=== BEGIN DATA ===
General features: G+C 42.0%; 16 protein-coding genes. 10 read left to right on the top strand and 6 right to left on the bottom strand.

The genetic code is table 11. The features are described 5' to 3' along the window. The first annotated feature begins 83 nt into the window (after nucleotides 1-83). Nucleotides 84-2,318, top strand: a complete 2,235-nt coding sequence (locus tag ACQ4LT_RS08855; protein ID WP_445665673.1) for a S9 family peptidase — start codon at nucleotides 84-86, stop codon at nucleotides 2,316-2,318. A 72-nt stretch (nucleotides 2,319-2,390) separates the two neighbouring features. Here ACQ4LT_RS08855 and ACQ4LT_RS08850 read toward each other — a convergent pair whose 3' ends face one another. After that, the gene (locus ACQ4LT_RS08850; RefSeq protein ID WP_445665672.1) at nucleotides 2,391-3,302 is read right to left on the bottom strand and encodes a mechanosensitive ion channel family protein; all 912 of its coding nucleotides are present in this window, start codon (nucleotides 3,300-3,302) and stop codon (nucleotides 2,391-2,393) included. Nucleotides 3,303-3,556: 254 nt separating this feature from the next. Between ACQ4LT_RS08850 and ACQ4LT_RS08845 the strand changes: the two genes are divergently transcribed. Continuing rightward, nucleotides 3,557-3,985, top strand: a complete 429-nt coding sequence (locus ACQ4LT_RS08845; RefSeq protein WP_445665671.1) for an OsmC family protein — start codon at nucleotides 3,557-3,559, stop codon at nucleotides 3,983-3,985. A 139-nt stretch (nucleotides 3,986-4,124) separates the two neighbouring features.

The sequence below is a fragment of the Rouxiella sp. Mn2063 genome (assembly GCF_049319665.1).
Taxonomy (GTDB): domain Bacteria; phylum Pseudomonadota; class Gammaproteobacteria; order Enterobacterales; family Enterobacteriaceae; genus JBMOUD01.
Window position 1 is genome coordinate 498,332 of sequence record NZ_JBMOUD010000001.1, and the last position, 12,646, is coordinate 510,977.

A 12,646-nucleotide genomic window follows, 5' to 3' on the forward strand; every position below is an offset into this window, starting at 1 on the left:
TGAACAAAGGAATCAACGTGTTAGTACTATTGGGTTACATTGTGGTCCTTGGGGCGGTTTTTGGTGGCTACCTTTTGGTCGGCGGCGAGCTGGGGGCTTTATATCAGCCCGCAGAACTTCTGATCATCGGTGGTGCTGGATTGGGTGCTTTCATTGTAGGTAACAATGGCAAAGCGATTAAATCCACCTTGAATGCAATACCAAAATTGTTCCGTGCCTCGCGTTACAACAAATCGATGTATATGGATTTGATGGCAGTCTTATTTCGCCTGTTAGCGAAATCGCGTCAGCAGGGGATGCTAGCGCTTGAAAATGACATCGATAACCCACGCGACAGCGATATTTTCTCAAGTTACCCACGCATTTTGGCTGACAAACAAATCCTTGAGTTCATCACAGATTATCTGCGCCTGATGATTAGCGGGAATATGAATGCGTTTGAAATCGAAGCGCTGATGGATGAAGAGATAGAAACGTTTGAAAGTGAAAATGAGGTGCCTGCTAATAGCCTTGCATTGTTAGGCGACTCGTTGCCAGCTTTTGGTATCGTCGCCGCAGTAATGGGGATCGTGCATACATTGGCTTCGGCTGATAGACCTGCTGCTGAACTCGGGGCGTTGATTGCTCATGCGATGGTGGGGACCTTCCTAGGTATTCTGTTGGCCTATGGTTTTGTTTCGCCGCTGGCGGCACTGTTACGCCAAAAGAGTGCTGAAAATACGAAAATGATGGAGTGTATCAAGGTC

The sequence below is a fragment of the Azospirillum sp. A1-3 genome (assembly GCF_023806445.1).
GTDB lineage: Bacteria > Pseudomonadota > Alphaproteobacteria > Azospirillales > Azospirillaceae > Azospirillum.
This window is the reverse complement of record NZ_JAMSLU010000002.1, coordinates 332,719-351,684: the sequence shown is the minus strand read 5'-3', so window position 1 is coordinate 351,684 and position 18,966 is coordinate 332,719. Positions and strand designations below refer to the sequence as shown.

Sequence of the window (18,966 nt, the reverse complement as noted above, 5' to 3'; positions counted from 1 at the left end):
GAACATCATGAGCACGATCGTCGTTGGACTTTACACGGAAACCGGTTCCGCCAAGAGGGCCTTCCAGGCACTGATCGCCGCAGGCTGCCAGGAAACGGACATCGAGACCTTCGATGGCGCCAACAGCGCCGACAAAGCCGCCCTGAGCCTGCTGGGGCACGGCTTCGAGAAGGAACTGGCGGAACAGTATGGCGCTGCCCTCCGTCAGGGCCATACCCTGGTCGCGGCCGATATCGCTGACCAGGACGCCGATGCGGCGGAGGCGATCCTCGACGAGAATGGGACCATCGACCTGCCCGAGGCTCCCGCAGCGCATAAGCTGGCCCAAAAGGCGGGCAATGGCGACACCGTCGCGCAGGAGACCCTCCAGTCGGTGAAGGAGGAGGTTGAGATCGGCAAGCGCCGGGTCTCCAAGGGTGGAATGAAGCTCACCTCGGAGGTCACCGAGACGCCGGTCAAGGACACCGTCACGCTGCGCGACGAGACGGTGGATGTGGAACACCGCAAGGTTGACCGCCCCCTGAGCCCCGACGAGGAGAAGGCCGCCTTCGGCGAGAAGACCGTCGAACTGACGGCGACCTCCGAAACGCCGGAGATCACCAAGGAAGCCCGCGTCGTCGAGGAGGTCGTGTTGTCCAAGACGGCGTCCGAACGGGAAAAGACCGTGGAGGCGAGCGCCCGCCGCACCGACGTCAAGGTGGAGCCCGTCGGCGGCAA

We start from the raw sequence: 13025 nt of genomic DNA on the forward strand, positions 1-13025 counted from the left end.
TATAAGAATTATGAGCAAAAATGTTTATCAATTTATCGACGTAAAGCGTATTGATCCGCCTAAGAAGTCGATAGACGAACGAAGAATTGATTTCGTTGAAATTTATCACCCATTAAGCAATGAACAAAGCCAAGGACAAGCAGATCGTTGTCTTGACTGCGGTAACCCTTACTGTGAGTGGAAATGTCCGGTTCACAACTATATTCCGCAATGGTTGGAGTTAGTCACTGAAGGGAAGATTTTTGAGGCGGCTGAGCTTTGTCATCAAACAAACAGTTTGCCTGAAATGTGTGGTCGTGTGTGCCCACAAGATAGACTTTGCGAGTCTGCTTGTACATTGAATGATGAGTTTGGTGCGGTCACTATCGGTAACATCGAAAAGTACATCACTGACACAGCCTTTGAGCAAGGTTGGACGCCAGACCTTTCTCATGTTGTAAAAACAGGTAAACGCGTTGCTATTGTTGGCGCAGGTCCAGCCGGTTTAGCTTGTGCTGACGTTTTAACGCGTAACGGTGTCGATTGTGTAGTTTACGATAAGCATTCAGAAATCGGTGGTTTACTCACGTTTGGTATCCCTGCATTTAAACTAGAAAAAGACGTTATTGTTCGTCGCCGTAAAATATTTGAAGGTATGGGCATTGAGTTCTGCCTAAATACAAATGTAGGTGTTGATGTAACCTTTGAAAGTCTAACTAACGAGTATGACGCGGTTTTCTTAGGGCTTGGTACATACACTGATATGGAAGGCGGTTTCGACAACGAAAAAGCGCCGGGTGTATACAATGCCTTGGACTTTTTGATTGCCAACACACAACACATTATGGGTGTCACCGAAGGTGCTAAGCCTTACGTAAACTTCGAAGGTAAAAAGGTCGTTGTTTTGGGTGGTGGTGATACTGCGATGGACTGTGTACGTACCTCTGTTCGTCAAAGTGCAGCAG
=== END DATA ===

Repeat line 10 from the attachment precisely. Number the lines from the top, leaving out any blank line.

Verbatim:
This window is the reverse complement of record NZ_JAMSLU010000002.1, coordinates 332,719-351,684: the sequence shown is the minus strand read 5'-3', so window position 1 is coordinate 351,684 and position 18,966 is coordinate 332,719. Positions and strand designations below refer to the sequence as shown.